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Resident urges notice for new county celltowers

A north Peachtree City resident told the Fayette County Commission Wednesday that she first found out about a new celltower going up near her home when she heard the bulldozers clearing the land.

Maria Kachadurian, who lives in the Kedron Hills subdivision, argued that the county should overturn the administrative approval for the tower site on Crabapple Lane in favor of a competing application a short distance away on Farr Road.

The company behind the Farr Road tower site has filed an appeal that will be heard Sept. 19 by the county’s zoning board of appeals.

County planning staff is looking at amending the ordinance to require notification of nearby property owners for proposed celltowers. Another possible amendment would provide notice if a proposed tower is within a certain range from a nearby jurisdiction including cities and other counties.

In the meantime, Kachadurian says she wants to make sure something like this doesn’t happen to others. She suggested in the future that the county require all celltowers to go through a public hearing process, which would allow nearby residents to have input on the matter.

Commissioner Steve Brown said he felt it was unacceptable that the tower could be under construction with no notice to Kachadurian.

“She had no idea until she heard the bulldozer move trees and earth,” Brown said.

A potential problem with sending notices to residents about new tower sites is that they might get the impression they can convince county staff that a given tower location is inappropriate, said County Planning and Zoning Director Pete Frisina.

Frisina said the only time a celltower application would result in a public notice would be if the tower was to eclipse the height restriction of 180 feet, or if it failed to meet the distance or other requirements outlined in the county ordinance.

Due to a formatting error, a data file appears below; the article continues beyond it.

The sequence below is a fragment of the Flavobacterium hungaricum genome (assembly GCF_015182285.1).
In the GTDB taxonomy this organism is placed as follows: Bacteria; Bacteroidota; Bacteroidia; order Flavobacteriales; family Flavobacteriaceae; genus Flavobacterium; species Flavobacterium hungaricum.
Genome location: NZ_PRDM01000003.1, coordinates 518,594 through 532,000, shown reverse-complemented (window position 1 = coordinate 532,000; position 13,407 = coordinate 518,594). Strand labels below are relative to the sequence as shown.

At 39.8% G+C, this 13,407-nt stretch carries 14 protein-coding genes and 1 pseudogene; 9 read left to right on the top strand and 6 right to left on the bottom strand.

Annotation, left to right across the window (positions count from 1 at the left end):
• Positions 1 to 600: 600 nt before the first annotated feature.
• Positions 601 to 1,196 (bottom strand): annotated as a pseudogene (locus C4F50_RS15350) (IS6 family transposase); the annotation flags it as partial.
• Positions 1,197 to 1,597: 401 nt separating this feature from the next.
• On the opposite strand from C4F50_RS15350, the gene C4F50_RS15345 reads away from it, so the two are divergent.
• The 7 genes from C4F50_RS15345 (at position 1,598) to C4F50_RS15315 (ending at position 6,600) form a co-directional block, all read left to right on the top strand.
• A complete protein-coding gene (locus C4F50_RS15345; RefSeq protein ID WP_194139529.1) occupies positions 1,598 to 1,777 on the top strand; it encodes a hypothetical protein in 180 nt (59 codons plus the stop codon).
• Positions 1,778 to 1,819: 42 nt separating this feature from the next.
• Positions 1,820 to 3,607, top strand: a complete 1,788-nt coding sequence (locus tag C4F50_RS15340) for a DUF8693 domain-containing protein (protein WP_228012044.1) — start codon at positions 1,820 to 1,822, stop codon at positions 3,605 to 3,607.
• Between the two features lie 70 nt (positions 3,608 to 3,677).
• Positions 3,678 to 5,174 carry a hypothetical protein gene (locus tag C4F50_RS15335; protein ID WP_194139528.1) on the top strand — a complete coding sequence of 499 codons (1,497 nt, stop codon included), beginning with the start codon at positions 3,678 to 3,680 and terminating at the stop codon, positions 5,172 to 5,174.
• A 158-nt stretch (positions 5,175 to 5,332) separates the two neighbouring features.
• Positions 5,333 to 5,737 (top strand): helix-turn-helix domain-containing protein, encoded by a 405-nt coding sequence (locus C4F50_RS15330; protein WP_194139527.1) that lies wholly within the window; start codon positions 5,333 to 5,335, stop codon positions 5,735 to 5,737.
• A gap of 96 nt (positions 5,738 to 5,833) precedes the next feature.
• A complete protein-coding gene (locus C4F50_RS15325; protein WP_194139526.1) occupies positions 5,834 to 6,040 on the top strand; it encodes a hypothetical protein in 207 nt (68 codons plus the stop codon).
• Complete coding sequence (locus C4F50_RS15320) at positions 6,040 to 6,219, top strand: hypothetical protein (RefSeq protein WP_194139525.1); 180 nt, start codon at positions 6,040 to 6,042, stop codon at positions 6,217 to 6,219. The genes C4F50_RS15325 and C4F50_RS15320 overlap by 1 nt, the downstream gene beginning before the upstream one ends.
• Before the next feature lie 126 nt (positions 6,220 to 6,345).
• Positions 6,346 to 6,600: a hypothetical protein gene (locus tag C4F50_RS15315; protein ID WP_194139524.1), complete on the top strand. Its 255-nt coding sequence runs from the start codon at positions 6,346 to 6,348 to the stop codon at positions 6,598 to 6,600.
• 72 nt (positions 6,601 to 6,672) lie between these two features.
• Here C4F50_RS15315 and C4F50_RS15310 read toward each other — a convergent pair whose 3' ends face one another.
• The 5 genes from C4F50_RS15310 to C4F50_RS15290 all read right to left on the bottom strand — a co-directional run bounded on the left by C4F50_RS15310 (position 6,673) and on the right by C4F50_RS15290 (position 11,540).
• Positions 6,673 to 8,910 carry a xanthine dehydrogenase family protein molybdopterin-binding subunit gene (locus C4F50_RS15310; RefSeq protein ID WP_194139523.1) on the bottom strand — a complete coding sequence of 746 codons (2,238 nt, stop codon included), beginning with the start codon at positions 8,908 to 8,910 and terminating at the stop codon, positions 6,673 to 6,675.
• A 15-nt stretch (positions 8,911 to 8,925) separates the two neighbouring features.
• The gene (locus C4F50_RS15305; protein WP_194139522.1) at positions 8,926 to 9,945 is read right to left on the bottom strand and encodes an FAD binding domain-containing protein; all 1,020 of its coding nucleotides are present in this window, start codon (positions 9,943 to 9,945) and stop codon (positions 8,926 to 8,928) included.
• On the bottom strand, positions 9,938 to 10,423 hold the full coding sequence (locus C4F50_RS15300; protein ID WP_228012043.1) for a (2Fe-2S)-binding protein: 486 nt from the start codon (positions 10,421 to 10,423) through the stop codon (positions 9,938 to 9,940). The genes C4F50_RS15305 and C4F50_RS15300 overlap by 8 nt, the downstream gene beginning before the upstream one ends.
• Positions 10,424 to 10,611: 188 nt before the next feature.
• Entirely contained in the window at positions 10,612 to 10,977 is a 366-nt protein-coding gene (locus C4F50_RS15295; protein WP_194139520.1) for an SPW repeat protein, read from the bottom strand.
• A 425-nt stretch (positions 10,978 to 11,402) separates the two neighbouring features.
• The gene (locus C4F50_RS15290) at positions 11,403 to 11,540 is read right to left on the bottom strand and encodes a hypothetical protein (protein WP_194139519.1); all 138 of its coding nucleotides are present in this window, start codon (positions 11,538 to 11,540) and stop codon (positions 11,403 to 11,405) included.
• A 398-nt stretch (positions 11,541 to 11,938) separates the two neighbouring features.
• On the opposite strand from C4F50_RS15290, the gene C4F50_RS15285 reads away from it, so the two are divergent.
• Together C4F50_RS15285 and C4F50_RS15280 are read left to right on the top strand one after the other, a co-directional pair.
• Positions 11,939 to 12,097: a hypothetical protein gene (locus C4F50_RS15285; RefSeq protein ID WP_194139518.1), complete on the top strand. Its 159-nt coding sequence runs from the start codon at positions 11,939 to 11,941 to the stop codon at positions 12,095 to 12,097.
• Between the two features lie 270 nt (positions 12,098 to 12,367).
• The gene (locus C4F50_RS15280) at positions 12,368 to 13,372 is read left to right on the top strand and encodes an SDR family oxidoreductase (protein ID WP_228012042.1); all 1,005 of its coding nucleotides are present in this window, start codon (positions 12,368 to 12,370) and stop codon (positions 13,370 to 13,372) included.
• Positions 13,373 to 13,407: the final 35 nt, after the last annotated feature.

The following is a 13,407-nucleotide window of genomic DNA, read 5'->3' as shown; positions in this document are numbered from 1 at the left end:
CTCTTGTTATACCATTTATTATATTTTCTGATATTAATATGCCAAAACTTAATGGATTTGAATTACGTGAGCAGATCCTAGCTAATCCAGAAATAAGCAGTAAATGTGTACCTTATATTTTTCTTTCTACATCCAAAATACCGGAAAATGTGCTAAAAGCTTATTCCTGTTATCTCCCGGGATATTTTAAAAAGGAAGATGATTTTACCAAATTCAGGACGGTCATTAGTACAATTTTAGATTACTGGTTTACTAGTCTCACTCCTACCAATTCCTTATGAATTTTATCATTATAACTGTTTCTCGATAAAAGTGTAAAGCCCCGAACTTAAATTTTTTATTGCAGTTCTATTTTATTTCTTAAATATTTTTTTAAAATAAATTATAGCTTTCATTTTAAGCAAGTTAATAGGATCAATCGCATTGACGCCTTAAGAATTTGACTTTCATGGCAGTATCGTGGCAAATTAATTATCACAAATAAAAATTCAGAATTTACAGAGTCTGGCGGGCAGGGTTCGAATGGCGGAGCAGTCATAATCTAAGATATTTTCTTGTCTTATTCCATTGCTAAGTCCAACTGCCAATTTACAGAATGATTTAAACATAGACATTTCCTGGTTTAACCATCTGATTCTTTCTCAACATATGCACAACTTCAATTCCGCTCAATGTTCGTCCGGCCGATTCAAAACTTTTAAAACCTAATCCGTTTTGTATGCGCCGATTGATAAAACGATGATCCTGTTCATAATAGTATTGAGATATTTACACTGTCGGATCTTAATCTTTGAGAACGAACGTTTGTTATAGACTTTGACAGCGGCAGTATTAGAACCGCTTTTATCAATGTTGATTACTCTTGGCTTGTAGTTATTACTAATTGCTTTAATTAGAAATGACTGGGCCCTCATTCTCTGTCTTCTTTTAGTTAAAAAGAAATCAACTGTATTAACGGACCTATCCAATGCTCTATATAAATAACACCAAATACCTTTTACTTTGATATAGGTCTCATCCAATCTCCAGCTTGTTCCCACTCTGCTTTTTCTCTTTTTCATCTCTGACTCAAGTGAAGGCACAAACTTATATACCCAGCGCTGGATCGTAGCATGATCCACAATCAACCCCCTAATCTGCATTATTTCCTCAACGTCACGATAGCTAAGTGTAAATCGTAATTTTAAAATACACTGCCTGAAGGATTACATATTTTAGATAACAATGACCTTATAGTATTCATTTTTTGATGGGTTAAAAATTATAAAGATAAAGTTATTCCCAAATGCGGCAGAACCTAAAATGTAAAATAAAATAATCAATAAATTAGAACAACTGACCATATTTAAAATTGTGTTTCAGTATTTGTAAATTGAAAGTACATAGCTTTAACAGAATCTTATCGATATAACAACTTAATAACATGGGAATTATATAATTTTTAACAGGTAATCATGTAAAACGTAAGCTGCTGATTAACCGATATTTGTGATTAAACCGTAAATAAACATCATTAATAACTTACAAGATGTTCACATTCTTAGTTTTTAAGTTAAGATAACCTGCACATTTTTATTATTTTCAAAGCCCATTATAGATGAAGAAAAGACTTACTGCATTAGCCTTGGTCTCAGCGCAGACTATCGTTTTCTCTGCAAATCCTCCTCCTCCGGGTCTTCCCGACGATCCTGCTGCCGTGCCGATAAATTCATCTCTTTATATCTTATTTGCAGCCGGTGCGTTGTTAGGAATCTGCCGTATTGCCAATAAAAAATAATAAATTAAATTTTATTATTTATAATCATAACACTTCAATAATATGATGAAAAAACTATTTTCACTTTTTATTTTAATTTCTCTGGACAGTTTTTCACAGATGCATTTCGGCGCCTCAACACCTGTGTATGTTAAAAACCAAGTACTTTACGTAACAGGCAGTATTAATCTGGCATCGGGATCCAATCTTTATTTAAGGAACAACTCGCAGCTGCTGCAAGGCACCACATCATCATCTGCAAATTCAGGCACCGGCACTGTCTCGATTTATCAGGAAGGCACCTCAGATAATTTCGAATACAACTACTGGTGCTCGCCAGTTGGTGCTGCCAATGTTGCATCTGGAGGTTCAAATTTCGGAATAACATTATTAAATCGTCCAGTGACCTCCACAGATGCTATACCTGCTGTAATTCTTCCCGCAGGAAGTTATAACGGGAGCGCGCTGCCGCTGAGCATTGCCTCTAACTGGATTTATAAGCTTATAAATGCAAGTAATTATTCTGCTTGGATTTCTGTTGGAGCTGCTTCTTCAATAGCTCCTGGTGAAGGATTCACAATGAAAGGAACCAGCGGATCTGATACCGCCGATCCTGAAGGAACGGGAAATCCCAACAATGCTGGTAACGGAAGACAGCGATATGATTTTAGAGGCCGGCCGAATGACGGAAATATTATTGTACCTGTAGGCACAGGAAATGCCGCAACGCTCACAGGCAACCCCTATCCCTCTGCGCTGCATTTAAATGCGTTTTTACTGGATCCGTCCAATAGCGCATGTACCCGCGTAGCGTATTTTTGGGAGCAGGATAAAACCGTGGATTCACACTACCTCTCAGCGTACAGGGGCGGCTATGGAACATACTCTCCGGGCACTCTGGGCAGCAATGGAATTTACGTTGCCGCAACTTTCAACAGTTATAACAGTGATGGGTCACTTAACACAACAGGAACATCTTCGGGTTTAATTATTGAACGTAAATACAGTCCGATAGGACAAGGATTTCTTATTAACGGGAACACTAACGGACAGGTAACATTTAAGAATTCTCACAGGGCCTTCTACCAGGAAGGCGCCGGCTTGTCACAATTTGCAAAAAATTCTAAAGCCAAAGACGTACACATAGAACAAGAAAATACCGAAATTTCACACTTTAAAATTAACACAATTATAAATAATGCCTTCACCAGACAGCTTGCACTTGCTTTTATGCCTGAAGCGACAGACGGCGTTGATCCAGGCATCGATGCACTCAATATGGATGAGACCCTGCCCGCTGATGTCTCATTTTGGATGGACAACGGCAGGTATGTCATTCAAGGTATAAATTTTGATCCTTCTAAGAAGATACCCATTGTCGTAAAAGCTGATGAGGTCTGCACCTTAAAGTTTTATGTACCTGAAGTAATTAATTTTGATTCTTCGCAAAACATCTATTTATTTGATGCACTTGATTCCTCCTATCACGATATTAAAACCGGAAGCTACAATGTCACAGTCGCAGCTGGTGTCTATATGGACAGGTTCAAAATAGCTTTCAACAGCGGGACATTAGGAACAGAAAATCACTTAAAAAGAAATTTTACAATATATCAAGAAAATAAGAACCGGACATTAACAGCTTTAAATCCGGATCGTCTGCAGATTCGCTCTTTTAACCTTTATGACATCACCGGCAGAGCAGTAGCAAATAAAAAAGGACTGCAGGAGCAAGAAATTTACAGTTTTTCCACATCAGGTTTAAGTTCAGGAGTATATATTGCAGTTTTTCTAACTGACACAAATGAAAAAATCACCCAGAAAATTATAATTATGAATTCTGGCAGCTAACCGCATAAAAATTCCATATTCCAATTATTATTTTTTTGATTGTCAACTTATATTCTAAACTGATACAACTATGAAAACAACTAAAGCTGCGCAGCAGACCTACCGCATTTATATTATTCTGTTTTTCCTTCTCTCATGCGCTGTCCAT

In such cases, the county ordinance requires a public hearing to be held so the public can provide input, Frisina said.

Kachadurian said the Crabapple Lane tower is being built 550 feet behind her home.

In this case, the Crabapple Lane celltower was approved by county staff because it met all of the county’s tower rules, including a distance mark of 1.5 miles away from the nearest existing or planned celltower.

Because the Crabapple Lane tower application was filed weeks before the Farr Road tower application, county staff determined that it could be deemed a “planned tower” and thus would render the Farr Road site within the 1.5 mile radius that triggers a public hearing process.

The new celltower on Crabapple Lane is already under construction, and it will be a 180-foot tall monopole, which is a single pole into the sky unlike the older lattice-type celltower.

Nonetheless, critics say, the tower will extend above the treeline and as such be an eyesore.

The Crabapple Lane tower is being built by Site Concepts, Inc. of Georgia, and the Farr Road tower application is being sought by Highwood Towers.

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